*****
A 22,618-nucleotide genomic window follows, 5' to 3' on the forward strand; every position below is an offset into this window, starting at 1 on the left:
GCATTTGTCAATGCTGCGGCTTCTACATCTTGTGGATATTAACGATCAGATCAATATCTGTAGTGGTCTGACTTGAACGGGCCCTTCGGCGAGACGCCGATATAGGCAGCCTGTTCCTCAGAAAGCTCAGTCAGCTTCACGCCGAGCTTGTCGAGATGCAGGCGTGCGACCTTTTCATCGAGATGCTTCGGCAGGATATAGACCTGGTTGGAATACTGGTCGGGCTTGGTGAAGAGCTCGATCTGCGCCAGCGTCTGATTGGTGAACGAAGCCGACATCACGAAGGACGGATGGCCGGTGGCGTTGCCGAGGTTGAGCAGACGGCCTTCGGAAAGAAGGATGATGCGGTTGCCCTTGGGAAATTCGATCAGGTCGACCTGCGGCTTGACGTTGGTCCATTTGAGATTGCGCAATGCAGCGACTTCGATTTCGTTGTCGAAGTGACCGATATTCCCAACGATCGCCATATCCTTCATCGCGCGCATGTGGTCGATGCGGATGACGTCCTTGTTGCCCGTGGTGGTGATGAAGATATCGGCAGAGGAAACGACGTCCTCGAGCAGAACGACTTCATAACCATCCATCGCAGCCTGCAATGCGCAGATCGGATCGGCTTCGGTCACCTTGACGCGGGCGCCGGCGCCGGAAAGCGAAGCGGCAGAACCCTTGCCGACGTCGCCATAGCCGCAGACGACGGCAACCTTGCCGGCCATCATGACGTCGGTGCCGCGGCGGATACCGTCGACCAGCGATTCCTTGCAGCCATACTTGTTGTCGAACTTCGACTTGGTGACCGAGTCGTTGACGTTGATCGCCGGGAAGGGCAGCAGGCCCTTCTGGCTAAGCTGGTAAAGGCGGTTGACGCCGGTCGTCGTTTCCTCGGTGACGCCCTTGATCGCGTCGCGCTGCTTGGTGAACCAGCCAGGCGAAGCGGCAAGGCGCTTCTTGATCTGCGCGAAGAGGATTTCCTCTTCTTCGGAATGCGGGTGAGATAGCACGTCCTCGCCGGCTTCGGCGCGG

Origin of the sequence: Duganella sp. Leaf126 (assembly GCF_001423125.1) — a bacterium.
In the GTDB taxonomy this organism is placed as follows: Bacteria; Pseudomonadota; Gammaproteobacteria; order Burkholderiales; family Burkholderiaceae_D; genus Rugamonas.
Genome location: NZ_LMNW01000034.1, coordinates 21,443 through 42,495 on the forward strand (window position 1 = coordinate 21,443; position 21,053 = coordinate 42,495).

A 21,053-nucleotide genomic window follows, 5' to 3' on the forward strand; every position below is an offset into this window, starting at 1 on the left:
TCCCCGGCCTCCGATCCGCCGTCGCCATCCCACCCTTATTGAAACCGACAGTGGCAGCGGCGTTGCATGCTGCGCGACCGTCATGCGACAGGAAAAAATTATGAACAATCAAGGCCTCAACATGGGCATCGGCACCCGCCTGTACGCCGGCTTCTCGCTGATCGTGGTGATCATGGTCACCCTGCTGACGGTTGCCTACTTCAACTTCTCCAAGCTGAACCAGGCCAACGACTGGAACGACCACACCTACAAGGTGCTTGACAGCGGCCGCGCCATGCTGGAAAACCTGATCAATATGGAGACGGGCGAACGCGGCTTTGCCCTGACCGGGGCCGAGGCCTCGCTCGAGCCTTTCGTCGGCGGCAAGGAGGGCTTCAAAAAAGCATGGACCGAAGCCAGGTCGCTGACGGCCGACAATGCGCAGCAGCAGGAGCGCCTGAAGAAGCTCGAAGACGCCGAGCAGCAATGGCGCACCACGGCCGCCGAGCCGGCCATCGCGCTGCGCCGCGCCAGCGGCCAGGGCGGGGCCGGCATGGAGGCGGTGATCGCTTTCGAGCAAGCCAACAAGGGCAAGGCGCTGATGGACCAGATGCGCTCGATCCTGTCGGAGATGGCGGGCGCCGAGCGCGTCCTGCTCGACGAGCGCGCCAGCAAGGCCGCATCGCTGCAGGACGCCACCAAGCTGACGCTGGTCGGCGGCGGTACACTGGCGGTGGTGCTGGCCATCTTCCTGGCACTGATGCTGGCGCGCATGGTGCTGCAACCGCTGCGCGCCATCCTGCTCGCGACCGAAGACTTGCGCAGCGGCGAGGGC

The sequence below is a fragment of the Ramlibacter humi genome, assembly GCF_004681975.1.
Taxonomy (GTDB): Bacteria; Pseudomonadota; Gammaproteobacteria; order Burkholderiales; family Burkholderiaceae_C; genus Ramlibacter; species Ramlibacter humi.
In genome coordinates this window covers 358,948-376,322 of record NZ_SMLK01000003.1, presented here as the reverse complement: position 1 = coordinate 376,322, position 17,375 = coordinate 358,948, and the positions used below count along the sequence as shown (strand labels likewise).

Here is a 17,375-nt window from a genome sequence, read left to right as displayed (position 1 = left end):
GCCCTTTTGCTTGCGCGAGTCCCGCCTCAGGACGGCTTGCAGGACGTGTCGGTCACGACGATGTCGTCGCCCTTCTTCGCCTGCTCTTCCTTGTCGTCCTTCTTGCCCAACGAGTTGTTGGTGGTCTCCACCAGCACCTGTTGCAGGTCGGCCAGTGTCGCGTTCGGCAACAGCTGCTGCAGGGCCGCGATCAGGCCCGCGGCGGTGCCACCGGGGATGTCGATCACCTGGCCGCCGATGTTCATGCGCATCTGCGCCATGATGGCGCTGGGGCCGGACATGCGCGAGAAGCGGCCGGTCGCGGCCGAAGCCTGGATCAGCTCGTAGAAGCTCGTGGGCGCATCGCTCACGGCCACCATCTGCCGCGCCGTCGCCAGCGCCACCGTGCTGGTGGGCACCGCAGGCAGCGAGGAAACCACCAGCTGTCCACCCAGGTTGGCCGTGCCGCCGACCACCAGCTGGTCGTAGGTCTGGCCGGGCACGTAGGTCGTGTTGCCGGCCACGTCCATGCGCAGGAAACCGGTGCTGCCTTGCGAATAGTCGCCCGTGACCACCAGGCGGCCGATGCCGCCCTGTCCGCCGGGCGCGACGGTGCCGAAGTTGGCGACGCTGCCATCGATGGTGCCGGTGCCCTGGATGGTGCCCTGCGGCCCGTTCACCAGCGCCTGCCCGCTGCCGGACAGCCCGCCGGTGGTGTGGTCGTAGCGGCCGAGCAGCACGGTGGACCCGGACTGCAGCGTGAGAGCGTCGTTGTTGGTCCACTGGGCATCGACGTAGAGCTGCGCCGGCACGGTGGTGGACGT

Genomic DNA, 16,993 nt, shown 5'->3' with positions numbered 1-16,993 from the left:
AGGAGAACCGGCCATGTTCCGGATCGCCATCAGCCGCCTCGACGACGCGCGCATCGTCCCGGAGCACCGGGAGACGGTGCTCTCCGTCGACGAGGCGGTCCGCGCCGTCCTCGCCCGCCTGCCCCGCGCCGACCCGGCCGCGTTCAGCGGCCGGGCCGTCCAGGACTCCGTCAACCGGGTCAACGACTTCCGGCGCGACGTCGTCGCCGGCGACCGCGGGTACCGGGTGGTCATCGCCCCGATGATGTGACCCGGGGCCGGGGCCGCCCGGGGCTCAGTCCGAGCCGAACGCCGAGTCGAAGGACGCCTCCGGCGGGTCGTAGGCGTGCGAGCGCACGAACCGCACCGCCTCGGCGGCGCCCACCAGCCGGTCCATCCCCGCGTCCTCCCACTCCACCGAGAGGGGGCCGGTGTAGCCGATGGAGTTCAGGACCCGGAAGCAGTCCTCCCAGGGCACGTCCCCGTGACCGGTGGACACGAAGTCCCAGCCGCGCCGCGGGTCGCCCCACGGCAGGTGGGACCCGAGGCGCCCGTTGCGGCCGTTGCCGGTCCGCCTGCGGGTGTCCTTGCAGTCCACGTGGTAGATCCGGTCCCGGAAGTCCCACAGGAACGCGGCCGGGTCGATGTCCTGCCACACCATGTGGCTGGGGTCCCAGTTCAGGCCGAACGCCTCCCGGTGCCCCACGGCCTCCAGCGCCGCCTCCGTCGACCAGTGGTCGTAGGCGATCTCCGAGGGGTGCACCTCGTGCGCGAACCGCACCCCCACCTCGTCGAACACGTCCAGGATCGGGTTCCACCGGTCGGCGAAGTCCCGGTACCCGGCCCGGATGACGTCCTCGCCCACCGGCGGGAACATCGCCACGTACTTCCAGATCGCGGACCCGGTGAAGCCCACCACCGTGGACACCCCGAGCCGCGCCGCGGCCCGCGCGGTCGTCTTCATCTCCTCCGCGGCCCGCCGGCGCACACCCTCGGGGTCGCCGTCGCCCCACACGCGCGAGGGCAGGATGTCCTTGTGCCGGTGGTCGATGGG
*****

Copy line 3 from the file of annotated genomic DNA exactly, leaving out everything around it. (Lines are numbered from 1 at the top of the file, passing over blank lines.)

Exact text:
Origin of the sequence: Duganella sp. Leaf126 (assembly GCF_001423125.1) — a bacterium.